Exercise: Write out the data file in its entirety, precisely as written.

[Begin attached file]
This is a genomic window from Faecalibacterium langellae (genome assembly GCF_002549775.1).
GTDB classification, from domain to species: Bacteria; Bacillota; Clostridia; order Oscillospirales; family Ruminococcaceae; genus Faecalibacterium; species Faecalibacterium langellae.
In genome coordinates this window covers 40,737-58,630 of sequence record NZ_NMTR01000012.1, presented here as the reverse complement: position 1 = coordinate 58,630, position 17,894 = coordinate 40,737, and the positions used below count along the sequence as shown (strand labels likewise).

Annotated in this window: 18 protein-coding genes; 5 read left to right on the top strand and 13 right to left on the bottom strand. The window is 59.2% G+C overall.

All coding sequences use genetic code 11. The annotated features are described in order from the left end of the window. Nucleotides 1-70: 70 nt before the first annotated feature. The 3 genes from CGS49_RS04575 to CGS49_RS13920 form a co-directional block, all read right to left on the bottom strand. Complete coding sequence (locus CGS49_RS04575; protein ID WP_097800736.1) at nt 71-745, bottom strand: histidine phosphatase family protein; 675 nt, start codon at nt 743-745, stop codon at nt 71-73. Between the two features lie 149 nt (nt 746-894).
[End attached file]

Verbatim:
This is a genomic window from Faecalibacterium langellae (genome assembly GCF_002549775.1).
GTDB classification, from domain to species: Bacteria; Bacillota; Clostridia; order Oscillospirales; family Ruminococcaceae; genus Faecalibacterium; species Faecalibacterium langellae.
In genome coordinates this window covers 40,737-58,630 of sequence record NZ_NMTR01000012.1, presented here as the reverse complement: position 1 = coordinate 58,630, position 17,894 = coordinate 40,737, and the positions used below count along the sequence as shown (strand labels likewise).

Annotated in this window: 18 protein-coding genes; 5 read left to right on the top strand and 13 right to left on the bottom strand. The window is 59.2% G+C overall.

All coding sequences use genetic code 11. The annotated features are described in order from the left end of the window. Nucleotides 1-70: 70 nt before the first annotated feature. The 3 genes from CGS49_RS04575 to CGS49_RS13920 form a co-directional block, all read right to left on the bottom strand. Complete coding sequence (locus CGS49_RS04575; protein ID WP_097800736.1) at nt 71-745, bottom strand: histidine phosphatase family protein; 675 nt, start codon at nt 743-745, stop codon at nt 71-73. Between the two features lie 149 nt (nt 746-894).